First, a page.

At times, I feel amibivalent about his work. Much of what he writes is only thinly disguised as fiction and you feel like you become a part of his very real and palpable family suffering and drama. There is so much of his raw emotional reality dripping from the writing. It makes me wonder what drives him to tell his story as fiction. Is it a desire to express something that still causes pain thereby creating distance from it? Does he want to confess to his readers but hide from their scrutiny? I can’t help but feel that there is something sadly narcissistic about turning important life experiences into novels. The pain is very real, but he wants to draw attention to it as well.

    All that being said, I’ll probably check out the non-fiction work, “My Losing Season” next. Here are a couple related links:

    1. Pat Conroy interview on “Beach Music”
    2. Pat Conroy audio interview on Fresh Air

Caught with my book pants down

Damn. Damn. Damn. I’m devouring this book, A Storm of Swords, and I’m quickly starting to realize that there’s no way in hell the sequel is going to be out in time for me to read when I finish this installment.

This series is very good as I mentioned earlier. In thinking about it today, I realized a few things that make it exceptional:

  1. It is character and plot driven. Fantasy novels often get caught up rhapsodizing over the setting, the history, the culture, and fantastic elements of the story and forget about the story itself. In this series the details support and help move the plot forward. Sure, there are swords, dragons, giants, and the other fantastic trappings you would expect, but it is in service to the narrative. The characters make the story come alive and the plot gets you involved as a reader.
  2. On a related note, the details provide richness. This richness fleshes out the world, it doesn’t distract.
  3. The world is fantastic but realistic. The characters are complex. Some “bad guys” do good things, some “good guys” do bad things. There are few overt judgments and no priggish morality. If I may be heretical, The Lord of the Rings was often tedious in its simplistic view of good and evil.
  4. The entire series is wall to wall with action, intrigue, sex, violence, and good dialogue. It is unpredictable. Anything can happen to anyone and any character can die at any time even if he or she seems essential.
  5. The story is told from several different points of view and these points of view are often conflicting. The reader is given an opportunity to think about what’s actually going on, which is rare.

Let’s just say I’m glad to find a good series to enjoy. It’s not heavy reading, but I think you might like it.

Little bits worth mentioning

  1. My mom called and told me she got promoted to Vice President at whatever the name of the company is that she works for. I’m proud of her.
  2. We had the McRib challenge today. A friend of mine (who shall remain nameless) ate 8 McRib sandwiches. It was excruciating to watch. I don’t think I could have held down more than 2.
  3. I’m in the thick of a new (new to me) fantasy series by George R.R. Martin. You know a series is going to be good when the author has two middle initials. The books are engrossing, especially for their level of detail. I do find myself getting annoyed by the recurring mention of certain words or phrases. It’s hard to read when you keep rolling your eyes. All in all, they are excellent as far as fantasy novels go. If you go to his website, he has a section where he lists what he’s currently reading, which is cool because I like getting book recommendations from authors.
  4. If you’re like me, you don’t make a lot of money. So, it’s good to know where it’s going and how much you have squirreled away in different accounts and locations. For that reason, I heartily recommend Microsoft Money. I’ve been using it for almost 2 years since it came preloaded on my laptop. I liked it, so much that I bought the 2004 edition some time last year. Microsoft Money connects to my bank and downloads and organizes all my transactions. I can pull reports on how much I’ve spent on coffee throughout the year, for example, and it does other things like provide reminders to pay bills, etc. Microsoft Money has really helped me get my financial house in order. I can honestly say that it has saved me thousands of dollars just because I have a handle on my money situation. Knowledge is power. I haven’t tried Quicken, but I would assume it does a lot of the same things.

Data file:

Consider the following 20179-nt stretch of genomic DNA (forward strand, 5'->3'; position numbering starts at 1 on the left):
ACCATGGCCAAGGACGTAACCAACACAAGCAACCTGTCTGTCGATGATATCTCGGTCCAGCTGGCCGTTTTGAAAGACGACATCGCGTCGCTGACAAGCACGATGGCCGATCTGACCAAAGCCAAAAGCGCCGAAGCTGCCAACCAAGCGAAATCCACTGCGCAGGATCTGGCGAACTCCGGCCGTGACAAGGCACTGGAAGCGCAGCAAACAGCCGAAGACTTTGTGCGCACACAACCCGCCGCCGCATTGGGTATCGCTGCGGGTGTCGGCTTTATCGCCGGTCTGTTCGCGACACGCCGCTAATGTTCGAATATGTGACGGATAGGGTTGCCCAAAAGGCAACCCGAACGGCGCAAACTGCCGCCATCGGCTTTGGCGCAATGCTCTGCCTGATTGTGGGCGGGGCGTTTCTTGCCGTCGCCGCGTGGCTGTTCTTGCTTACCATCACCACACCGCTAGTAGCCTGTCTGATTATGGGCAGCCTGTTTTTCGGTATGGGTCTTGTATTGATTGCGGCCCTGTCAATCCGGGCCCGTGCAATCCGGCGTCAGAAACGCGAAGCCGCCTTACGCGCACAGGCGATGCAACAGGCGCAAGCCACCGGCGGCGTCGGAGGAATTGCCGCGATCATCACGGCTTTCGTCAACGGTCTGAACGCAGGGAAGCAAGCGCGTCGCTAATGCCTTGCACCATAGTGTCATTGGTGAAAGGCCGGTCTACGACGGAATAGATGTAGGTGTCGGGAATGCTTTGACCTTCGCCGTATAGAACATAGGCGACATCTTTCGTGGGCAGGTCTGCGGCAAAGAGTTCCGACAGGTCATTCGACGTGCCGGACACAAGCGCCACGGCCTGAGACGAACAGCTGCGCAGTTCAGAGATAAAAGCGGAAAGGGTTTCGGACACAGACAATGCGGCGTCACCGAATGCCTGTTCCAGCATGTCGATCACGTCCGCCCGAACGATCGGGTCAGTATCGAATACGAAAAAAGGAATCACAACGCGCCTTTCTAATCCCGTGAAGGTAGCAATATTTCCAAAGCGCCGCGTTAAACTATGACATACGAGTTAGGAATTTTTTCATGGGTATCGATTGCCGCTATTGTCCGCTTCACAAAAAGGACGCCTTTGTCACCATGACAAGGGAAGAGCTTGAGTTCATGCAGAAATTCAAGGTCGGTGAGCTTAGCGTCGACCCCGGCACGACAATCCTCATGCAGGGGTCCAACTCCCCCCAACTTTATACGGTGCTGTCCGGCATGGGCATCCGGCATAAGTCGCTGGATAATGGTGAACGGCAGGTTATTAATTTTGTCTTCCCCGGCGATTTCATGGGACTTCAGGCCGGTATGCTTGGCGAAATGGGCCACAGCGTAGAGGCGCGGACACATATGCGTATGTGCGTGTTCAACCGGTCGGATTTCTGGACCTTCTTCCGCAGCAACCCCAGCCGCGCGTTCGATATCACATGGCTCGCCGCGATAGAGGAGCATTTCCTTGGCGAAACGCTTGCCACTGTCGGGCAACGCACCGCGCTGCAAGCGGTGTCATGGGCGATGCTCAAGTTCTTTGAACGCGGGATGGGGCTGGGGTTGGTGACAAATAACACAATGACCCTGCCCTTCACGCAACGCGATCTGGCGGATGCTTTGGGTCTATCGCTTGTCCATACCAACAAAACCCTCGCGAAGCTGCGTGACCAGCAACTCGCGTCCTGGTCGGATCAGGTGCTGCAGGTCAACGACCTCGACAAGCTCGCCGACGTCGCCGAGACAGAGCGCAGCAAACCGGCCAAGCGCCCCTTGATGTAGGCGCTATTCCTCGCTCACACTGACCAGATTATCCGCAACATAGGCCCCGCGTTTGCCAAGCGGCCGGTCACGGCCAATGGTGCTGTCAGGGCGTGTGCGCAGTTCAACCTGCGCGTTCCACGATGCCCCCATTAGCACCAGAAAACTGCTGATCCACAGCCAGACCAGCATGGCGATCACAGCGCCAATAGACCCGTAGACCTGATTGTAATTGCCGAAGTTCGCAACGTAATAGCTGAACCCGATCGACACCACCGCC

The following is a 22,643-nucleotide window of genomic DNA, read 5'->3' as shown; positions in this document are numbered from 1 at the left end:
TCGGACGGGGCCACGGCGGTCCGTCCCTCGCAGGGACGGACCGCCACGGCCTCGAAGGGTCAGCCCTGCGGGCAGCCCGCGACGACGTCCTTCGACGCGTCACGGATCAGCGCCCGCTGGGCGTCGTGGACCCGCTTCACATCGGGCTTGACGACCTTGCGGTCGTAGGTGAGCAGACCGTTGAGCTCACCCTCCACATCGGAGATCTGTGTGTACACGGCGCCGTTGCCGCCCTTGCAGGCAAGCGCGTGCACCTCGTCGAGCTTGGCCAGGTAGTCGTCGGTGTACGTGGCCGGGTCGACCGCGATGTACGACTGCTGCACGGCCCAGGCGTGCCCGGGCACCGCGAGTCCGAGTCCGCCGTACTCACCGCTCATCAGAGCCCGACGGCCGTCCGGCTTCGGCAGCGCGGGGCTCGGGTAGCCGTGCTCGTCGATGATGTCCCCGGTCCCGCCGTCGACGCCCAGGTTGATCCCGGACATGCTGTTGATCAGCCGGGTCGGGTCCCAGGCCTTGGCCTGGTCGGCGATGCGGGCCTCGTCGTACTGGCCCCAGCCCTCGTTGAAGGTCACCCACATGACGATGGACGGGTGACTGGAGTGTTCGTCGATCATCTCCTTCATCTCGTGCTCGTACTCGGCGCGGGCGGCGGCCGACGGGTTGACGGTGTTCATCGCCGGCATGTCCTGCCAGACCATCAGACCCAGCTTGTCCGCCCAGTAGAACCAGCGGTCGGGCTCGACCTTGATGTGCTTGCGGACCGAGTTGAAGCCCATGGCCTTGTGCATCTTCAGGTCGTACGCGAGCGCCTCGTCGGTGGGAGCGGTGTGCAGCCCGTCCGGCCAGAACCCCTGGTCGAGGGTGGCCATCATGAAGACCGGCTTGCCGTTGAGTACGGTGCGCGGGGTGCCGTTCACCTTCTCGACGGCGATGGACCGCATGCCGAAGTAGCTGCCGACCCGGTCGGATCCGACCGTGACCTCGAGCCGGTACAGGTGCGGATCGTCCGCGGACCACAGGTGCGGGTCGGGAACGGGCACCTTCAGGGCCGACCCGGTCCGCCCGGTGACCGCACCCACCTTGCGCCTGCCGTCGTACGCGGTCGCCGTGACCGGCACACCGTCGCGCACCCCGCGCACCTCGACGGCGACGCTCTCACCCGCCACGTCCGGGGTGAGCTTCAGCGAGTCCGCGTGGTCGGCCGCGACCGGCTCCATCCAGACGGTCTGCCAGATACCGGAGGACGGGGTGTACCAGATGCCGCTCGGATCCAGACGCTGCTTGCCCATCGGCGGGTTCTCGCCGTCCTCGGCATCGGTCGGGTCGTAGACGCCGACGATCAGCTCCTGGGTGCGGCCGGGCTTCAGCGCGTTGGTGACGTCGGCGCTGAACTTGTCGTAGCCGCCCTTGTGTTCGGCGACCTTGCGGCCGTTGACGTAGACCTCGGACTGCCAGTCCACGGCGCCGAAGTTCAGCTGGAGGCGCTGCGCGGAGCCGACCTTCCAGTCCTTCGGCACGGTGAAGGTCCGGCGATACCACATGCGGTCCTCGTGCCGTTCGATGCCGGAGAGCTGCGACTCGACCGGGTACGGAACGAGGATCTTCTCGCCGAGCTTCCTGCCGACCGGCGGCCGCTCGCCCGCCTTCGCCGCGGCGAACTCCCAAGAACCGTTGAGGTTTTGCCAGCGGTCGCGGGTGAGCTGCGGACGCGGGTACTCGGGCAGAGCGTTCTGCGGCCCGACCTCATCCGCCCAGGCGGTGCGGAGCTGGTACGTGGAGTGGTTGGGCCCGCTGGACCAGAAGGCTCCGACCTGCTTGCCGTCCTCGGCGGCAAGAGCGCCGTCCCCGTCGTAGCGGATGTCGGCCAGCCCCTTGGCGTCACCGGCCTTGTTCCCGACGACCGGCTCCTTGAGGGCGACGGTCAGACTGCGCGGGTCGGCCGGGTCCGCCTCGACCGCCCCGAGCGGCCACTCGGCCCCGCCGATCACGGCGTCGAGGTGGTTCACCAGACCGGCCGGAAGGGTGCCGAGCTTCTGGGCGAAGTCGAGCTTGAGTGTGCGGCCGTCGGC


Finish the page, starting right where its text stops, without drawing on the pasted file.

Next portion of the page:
I like lists and bullets

I haven’t been inspired to write long entries and I find little notes to be more helpful lately.

  • Soundtrack for today:
    1. Pantera – This Love You have to love caveman lyrics like: “You keep this love, fist, scar, break”
    2. Notorious B.I.G – Hypnotize It just came on the radio. Nice sampling.
  • Christmas wishlist:
    1. XM MyFi
    2. Treadmill (I have a spare tire that needs puncturing especially if I even think about going to my 10 year high school reunion.)
    3. Books by or about Otto Weininger. I’ve always been perversely fascinated with history’s heretics.
  • Provocative William Blake quotations:
    • Active Evil is better than Passive Good.
    • Drive your cart and your plow over the bones of the dead.
    • The fox provides for himself, but God provides for the lion.

Selections from the Hagakure:

This is a nice passage:

    “To hate injustice and stand on righteousness is a difficult thing. Furthermore, to think that being righteous is the best one can do and to do one’s utmost to be righteous will, on the contrary, brig many mistakes. The Way is in a higher place then righteousness. This is very difficult to discover, but it is the highest wisdom. When seen from this standpoint, things like righteousness are rather shallow. If one does not understand this on his own, it cannot be known. There is a method of getting to this Way, however, even if one cannot discover it by himself. This is found in consultation with others. Even a person who has not attained this Way sees others front the side. It is like the saying from the game of go: “He who sees from the side has eight eyes.” The saying, “Thought by thought we see our own mistakes,” also means that the highest Way is in discussion with others. Listening to the old stories and reading books are for the purpose of sloughing off one’s own discrimination and attaching oneself to that of the ancients.”

Herbert’s “Dune”

  1. Dune, Prophecy, Eugenics and Islam
  2. Islamic themes in Frank Herbert’s “Dune”
  3. George Lucas also ripped off Frank Herbert